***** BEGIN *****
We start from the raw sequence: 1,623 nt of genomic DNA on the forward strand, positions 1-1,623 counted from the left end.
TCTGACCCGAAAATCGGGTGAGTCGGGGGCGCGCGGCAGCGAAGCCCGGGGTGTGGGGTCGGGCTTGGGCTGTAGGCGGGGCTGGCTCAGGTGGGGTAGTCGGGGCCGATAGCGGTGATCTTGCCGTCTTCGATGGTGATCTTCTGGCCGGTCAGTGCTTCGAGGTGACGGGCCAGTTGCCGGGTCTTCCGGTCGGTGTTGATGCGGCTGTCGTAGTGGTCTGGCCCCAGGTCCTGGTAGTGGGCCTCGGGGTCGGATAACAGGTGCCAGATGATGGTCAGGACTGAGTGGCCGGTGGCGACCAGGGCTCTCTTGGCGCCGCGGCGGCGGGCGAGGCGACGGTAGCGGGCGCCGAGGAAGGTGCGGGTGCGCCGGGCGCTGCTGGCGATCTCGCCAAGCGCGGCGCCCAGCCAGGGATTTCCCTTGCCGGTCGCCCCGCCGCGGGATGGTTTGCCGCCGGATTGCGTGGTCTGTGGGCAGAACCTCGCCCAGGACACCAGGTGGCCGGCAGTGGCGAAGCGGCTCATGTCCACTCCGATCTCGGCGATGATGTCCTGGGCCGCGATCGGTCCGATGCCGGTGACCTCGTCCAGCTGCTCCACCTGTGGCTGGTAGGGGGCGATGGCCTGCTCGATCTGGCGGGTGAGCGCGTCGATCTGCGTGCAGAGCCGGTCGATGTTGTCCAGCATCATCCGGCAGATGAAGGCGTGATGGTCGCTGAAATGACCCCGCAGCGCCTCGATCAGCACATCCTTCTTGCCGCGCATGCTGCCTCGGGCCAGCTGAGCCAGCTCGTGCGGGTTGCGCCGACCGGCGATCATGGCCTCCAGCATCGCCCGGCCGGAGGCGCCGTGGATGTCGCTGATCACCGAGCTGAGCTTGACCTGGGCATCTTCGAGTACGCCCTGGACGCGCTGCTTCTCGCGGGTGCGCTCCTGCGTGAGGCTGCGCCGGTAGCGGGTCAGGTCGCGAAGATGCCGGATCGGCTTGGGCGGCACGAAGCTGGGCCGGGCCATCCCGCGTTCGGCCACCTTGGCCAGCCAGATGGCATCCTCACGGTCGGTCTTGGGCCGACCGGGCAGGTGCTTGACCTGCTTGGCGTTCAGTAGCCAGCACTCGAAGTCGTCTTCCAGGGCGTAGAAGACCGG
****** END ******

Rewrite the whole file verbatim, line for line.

We start from the raw sequence: 1,623 nt of genomic DNA on the forward strand, positions 1-1,623 counted from the left end.
TCTGACCCGAAAATCGGGTGAGTCGGGGGCGCGCGGCAGCGAAGCCCGGGGTGTGGGGTCGGGCTTGGGCTGTAGGCGGGGCTGGCTCAGGTGGGGTAGTCGGGGCCGATAGCGGTGATCTTGCCGTCTTCGATGGTGATCTTCTGGCCGGTCAGTGCTTCGAGGTGACGGGCCAGTTGCCGGGTCTTCCGGTCGGTGTTGATGCGGCTGTCGTAGTGGTCTGGCCCCAGGTCCTGGTAGTGGGCCTCGGGGTCGGATAACAGGTGCCAGATGATGGTCAGGACTGAGTGGCCGGTGGCGACCAGGGCTCTCTTGGCGCCGCGGCGGCGGGCGAGGCGACGGTAGCGGGCGCCGAGGAAGGTGCGGGTGCGCCGGGCGCTGCTGGCGATCTCGCCAAGCGCGGCGCCCAGCCAGGGATTTCCCTTGCCGGTCGCCCCGCCGCGGGATGGTTTGCCGCCGGATTGCGTGGTCTGTGGGCAGAACCTCGCCCAGGACACCAGGTGGCCGGCAGTGGCGAAGCGGCTCATGTCCACTCCGATCTCGGCGATGATGTCCTGGGCCGCGATCGGTCCGATGCCGGTGACCTCGTCCAGCTGCTCCACCTGTGGCTGGTAGGGGGCGATGGCCTGCTCGATCTGGCGGGTGAGCGCGTCGATCTGCGTGCAGAGCCGGTCGATGTTGTCCAGCATCATCCGGCAGATGAAGGCGTGATGGTCGCTGAAATGACCCCGCAGCGCCTCGATCAGCACATCCTTCTTGCCGCGCATGCTGCCTCGGGCCAGCTGAGCCAGCTCGTGCGGGTTGCGCCGACCGGCGATCATGGCCTCCAGCATCGCCCGGCCGGAGGCGCCGTGGATGTCGCTGATCACCGAGCTGAGCTTGACCTGGGCATCTTCGAGTACGCCCTGGACGCGCTGCTTCTCGCGGGTGCGCTCCTGCGTGAGGCTGCGCCGGTAGCGGGTCAGGTCGCGAAGATGCCGGATCGGCTTGGGCGGCACGAAGCTGGGCCGGGCCATCCCGCGTTCGGCCACCTTGGCCAGCCAGATGGCATCCTCACGGTCGGTCTTGGGCCGACCGGGCAGGTGCTTGACCTGCTTGGCGTTCAGTAGCCAGCACTCGAAGTCGTCTTCCAGGGCGTAGAAGACCGG